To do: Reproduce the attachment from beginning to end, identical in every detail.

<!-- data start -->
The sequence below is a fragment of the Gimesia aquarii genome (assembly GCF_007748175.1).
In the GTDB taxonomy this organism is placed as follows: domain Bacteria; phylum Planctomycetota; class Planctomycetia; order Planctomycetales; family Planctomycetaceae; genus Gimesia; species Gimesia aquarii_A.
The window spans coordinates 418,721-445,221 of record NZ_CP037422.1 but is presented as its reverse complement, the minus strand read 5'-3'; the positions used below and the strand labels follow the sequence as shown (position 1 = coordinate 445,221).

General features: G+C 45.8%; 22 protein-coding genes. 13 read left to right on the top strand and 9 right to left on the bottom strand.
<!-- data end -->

The sequence below is a fragment of the Gimesia aquarii genome (assembly GCF_007748175.1).
In the GTDB taxonomy this organism is placed as follows: domain Bacteria; phylum Planctomycetota; class Planctomycetia; order Planctomycetales; family Planctomycetaceae; genus Gimesia; species Gimesia aquarii_A.
The window spans coordinates 418,721-445,221 of record NZ_CP037422.1 but is presented as its reverse complement, the minus strand read 5'-3'; the positions used below and the strand labels follow the sequence as shown (position 1 = coordinate 445,221).

General features: G+C 45.8%; 22 protein-coding genes. 13 read left to right on the top strand and 9 right to left on the bottom strand.